First homebuyers brush off virus threat and steam ahead with plans to purchase

First homebuyers brush off virus threat and steam ahead with plans to purchase

Daily Telegraph/ MARCH 22, 2020

Sydney’s eager first homebuyers have kept their dreams of property ownership alive in the face of the coronavirus threat, adapting their buying strategies to the pandemic changes sweeping the country.

Agents reported interest in virtual property tours and online auction bidding platforms surged over the past week as house hunters sought to avoid large crowds.

First homebuyers were among the buyer groups leading the technology uptake and in some instances were the only buyers contending for sales, agents told The Sunday Telegraph. data revealed activity from first homebuyers – which hit a 10-year peak in December – remained high in the recent month despite uncertainty over how the virus would affect the market.

The listing group’s chief economist Nerida Conisbee said government benefits were proving a strong incentive for first-time buyers to stay active in the market.

Key benefits included the First Home Buyer Deposit Scheme allowing buyers to use only a 5 per cent deposit and stamp duty discounts for purchases under $800,000.

First-time buyers were also among the groups most likely to be encouraged by record low interest rates.

The cheapest variable home loan rate on offer is just 2.49 per cent and rates could drop even further following the Reserve Bank of Australia’s decision this week to cut the cash rate to an unprecedented low.

“First homebuyers may be just as stretched as everyone else but they still need a place to live,” Ms Conisbee said. “They also, traditionally, become more encouraged when they sense there is better buying.”

Ms Conisbee added that while the first homebuyer market remained resilient, it could easily change given nothing like the COVID-19 pandemic had been witnessed before. “It’s hard to know what will continue, things are changing daily,” she said.

Auctioneer and Cooley Auctions founder Damien Cooley said most of his company’s auctions this week had interest from online bidders, including one auction where all of the registered parties bid online.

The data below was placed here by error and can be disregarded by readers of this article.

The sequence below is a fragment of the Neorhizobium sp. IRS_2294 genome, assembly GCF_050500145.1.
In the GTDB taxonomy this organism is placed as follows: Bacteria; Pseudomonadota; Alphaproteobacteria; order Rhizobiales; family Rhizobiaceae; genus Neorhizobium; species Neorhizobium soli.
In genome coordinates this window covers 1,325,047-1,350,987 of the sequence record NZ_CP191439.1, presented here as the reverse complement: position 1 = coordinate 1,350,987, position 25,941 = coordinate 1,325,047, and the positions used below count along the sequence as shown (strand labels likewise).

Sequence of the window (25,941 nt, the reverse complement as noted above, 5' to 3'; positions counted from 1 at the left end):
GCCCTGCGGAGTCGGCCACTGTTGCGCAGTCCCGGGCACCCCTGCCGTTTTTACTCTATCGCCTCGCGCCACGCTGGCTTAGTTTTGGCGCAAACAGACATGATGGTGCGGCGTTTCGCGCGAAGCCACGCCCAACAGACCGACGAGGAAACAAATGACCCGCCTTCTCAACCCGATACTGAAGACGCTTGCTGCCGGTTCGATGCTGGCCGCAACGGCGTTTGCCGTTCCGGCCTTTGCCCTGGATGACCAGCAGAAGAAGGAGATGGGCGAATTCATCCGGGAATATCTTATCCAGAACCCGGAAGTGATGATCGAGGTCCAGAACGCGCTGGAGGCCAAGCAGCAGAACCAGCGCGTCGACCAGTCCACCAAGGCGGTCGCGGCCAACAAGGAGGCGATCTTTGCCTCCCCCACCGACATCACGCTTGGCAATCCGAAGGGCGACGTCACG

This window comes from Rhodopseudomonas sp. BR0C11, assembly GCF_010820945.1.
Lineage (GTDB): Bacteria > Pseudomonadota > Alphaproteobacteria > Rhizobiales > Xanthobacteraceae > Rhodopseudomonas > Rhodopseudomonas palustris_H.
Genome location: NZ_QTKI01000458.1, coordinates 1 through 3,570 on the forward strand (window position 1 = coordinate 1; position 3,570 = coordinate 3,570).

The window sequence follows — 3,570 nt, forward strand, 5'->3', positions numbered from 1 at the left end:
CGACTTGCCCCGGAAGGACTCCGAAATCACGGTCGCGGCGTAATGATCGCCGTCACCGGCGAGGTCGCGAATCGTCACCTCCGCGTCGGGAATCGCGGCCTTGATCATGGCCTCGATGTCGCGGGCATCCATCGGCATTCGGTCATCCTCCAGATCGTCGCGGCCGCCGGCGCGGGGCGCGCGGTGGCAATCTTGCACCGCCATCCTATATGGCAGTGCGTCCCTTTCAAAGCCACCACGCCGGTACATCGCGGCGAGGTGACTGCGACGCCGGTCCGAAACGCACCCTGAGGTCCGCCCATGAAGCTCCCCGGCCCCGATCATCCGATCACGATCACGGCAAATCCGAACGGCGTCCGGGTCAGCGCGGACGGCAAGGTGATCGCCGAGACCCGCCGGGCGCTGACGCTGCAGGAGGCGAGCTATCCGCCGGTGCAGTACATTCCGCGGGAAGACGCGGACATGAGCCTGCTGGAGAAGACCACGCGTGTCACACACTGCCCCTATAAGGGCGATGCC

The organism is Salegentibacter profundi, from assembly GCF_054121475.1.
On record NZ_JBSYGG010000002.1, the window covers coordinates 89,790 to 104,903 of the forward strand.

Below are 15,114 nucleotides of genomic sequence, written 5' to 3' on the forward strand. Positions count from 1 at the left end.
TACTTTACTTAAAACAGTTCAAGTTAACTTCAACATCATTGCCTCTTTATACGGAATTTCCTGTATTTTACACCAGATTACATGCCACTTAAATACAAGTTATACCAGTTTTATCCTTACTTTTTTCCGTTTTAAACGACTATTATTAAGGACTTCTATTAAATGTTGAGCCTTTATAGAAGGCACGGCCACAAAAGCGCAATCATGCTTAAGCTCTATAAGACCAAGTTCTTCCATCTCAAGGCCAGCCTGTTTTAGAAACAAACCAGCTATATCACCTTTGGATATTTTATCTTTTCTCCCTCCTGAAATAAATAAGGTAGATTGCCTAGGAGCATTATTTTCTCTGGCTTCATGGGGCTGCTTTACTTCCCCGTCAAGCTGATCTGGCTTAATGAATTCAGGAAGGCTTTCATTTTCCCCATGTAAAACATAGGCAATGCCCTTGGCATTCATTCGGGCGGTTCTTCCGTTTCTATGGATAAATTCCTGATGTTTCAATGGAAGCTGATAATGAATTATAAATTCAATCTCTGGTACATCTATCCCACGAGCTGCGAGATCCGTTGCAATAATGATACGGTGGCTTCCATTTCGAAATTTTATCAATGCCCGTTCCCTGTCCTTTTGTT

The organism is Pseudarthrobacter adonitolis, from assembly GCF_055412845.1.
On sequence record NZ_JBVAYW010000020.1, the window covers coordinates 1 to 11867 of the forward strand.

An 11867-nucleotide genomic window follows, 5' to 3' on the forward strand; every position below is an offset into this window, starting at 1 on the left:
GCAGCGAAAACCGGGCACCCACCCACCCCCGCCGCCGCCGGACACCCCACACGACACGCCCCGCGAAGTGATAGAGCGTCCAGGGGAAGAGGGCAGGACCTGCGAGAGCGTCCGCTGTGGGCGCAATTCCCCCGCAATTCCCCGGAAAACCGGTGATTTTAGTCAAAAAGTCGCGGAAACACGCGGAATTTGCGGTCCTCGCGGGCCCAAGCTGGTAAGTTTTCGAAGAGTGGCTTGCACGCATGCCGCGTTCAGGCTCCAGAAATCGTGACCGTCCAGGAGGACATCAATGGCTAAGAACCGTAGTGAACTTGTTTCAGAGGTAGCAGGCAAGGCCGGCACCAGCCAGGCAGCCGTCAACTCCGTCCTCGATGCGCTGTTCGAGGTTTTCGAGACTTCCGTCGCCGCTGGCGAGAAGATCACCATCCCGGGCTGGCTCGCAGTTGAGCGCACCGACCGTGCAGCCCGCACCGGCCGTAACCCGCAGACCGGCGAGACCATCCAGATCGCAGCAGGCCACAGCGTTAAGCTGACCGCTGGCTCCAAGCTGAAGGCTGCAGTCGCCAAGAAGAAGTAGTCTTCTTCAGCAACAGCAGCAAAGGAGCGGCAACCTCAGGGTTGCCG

“The (online) interest has really gone up in the last week,” he said.

Smartline mortgage broker Ben Dennis said many first homebuyers were eager to get into the market while they could. “We’re in uncertain times but there are people with good jobs who aren’t as worried,” Mr Dennis said.

McGrath-Newtown agent Adrian Tsavalas said the first-timers typically bidding at auctions this weekend were employed in the tech industry, law or health. Those in retail or with small businesses were largely absent from sales.

“First homebuyers seem less fazed by coronavirus. Other buyers, who would buy more expensive properties, are a bit more cautious, some of them lost money in shares,” Mr Tsavalas said.

Nurse Jasmin Ananoria and husband Jihan, who works in corrective services, said they were confident in their recent unit purchase in Asquith because they saved a decent deposit and bought well within their budget.

“The peace of mind you get from owning your own home is something that is really valuable,” Ms Ananoria said.

“I value the feeling of not having to worry if our (tenancy) contract will be renewed … we just wanted a home no matter how small, as long as we won’t have a hard time paying the monthly repayments.”

Parramatta units were Sydney’s most popular choice for first homebuyers, followed by those in Randwick, according to inquiry levels. Other popular markets were mostly cheaper suburbs out west, including Blacktown, Schofields and Liverpool.

Dee Why units were the top choice for first-time buyers on the northern beaches, while Lane Cove units attracted the most north shore inquiries.

Preliminary CoreLogic figures revealed 64.4 per cent of Sydney auctions cleared this week, with 680 of 923 results reported.

The clearance rate for Saturday auctions was marginally higher at 66 per cent. The clearance rate for the same week last year was 52.1 per cent.


How to ask for a mortgage payment pause 

Saving your home: How to ask for a mortgage payment pause  (By Nicole Pedersen-McKinnon)

SMH/March 21, 2020

I don’t often write this, but your lender is your friend.

If you are suffering financial hardship and look like losing your job as the whole country grinds to a Coronavirus-induced halt, PLEASE call them.

Banks and financial institutions have long been required to offer hardship provisions to ease the burden if customers find themselves in financial difficulty. After all, it is in their best interests to get the money owed somehow – even if more slowly.

Institutions began taking this obligation far more seriously after the Hayne royal commission slammed them for their unconscionable actions last year. And amid this global pandemic -which is now not just medical but financial – they will be even more lenient.

Lenders have variously committed to waiving fees and charges, all the way through to debt consolidation and repayment holidays.

Some have even raised the possibility of interest-free periods.